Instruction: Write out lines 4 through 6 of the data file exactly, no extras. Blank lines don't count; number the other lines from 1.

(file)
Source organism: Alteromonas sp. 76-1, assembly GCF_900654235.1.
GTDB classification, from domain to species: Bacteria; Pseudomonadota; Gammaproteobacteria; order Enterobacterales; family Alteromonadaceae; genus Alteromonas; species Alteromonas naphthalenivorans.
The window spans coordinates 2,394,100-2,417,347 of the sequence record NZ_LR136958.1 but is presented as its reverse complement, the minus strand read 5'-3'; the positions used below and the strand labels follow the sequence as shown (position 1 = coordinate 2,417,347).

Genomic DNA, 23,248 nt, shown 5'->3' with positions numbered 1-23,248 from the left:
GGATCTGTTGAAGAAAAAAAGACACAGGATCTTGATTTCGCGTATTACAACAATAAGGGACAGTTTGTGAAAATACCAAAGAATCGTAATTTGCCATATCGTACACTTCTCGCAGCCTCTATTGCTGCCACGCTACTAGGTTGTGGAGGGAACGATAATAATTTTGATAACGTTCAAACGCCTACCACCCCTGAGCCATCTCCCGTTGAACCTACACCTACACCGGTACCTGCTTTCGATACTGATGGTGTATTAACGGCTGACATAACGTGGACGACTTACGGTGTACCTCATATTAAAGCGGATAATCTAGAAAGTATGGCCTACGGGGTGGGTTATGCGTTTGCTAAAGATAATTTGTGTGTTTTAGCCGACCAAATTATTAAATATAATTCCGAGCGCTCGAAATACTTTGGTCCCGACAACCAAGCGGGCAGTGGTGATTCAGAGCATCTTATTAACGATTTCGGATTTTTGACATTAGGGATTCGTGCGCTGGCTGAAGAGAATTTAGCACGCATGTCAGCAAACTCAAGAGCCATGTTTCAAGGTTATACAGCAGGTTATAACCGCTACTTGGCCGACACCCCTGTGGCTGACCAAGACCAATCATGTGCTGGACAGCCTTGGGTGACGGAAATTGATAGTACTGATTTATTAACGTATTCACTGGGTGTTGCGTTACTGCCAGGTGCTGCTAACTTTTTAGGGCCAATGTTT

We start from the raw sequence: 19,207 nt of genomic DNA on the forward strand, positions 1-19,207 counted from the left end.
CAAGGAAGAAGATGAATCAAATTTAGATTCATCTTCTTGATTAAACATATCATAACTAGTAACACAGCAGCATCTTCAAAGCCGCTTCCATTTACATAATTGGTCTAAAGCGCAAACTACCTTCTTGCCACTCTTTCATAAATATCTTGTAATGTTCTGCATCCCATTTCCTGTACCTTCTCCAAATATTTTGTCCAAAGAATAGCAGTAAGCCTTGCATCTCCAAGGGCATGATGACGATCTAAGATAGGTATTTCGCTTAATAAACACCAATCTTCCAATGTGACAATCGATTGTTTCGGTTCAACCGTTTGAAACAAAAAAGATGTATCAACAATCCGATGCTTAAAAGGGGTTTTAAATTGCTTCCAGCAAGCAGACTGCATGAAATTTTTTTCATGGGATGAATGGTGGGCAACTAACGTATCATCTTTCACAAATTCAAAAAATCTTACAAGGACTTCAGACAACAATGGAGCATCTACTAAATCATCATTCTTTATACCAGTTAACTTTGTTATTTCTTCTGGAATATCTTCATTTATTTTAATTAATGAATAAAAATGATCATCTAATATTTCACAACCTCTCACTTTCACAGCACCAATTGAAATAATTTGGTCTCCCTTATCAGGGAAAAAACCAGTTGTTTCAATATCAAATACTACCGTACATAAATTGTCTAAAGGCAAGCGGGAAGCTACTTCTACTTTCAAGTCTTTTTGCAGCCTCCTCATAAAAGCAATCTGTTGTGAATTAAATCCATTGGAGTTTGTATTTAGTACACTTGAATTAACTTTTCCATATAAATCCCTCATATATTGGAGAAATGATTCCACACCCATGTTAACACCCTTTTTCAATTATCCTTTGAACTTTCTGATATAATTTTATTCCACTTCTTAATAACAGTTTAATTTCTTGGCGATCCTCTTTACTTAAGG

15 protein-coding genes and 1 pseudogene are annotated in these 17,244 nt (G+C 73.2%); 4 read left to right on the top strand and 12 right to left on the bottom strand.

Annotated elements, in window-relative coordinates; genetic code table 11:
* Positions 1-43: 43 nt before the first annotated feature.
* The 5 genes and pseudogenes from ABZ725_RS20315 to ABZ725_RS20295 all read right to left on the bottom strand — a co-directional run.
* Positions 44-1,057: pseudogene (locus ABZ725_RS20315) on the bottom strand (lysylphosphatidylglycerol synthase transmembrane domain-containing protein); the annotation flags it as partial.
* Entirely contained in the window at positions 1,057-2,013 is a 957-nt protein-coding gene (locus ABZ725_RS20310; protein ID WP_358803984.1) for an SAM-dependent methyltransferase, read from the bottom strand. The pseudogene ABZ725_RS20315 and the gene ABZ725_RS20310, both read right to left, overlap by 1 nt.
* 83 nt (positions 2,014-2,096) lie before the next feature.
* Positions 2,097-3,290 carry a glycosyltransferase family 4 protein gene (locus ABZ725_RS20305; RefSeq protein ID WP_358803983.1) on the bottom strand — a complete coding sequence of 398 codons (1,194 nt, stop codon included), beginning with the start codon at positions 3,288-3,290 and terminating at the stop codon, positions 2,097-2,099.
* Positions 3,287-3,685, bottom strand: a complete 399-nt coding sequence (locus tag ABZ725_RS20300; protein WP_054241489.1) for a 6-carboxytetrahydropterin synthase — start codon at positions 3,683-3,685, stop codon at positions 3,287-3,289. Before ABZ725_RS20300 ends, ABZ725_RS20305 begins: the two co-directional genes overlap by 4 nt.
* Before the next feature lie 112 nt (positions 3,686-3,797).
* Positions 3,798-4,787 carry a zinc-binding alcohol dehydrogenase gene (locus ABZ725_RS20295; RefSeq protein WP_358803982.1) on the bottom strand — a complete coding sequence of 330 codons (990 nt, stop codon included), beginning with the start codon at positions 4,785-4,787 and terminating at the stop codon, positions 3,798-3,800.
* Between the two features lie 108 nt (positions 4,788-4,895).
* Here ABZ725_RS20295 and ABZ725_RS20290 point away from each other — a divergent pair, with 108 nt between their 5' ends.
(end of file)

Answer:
Genomic DNA, 23,248 nt, shown 5'->3' with positions numbered 1-23,248 from the left:
GGATCTGTTGAAGAAAAAAAGACACAGGATCTTGATTTCGCGTATTACAACAATAAGGGACAGTTTGTGAAAATACCAAAGAATCGTAATTTGCCATATCGTACACTTCTCGCAGCCTCTATTGCTGCCACGCTACTAGGTTGTGGAGGGAACGATAATAATTTTGATAACGTTCAAACGCCTACCACCCCTGAGCCATCTCCCGTTGAACCTACACCTACACCGGTACCTGCTTTCGATACTGATGGTGTATTAACGGCTGACATAACGTGGACGACTTACGGTGTACCTCATATTAAAGCGGATAATCTAGAAAGTATGGCCTACGGGGTGGGTTATGCGTTTGCTAAAGATAATTTGTGTGTTTTAGCCGACCAAATTATTAAATATAATTCCGAGCGCTCGAAATACTTTGGTCCCGACAACCAAGCGGGCAGTGGTGATTCAGAGCATCTTATTAACGATTTCGGATTTTTGACATTAGGGATTCGTGCGCTGGCTGAAGAGAATTTAGCACGCATGTCAGCAAACTCAAGAGCCATGTTTCAAGGTTATACAGCAGGTTATAACCGCTACTTGGCCGACACCCCTGTGGCTGACCAAGACCAATCATGTGCTGGACAGCCTTGGGTGACGGAAATTGATAGTACTGATTTATTAACGTATTCACTGGGTGTTGCGTTACTGCCAGGTGCTGCTAACTTTTTAGGGCCAATGTTT

We start from the raw sequence: 19,207 nt of genomic DNA on the forward strand, positions 1-19,207 counted from the left end.